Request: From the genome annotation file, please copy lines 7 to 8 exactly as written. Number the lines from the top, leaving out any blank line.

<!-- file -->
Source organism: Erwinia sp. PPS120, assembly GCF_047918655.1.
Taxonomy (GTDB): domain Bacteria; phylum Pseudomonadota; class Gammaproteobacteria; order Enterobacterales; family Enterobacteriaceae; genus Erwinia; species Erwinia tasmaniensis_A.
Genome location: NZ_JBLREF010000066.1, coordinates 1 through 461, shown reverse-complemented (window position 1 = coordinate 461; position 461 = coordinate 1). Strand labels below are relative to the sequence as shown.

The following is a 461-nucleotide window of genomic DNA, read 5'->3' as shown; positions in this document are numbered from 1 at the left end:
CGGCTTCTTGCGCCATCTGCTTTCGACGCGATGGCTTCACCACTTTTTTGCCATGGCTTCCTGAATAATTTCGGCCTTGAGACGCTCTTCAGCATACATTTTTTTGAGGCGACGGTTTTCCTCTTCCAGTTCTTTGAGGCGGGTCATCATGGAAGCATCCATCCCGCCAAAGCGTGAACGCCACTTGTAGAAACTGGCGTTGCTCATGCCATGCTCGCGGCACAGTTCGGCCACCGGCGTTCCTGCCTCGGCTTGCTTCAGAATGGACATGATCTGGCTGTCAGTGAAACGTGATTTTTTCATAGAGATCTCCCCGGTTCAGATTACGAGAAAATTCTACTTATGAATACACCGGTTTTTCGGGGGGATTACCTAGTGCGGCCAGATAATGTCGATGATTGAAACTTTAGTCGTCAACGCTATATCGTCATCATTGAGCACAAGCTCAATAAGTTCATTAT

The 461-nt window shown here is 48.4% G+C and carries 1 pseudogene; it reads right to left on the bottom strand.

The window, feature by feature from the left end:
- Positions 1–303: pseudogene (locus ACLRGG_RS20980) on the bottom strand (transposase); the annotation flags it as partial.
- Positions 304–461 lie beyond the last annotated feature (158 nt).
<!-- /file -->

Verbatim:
The window, feature by feature from the left end:
- Positions 1–303: pseudogene (locus ACLRGG_RS20980) on the bottom strand (transposase); the annotation flags it as partial.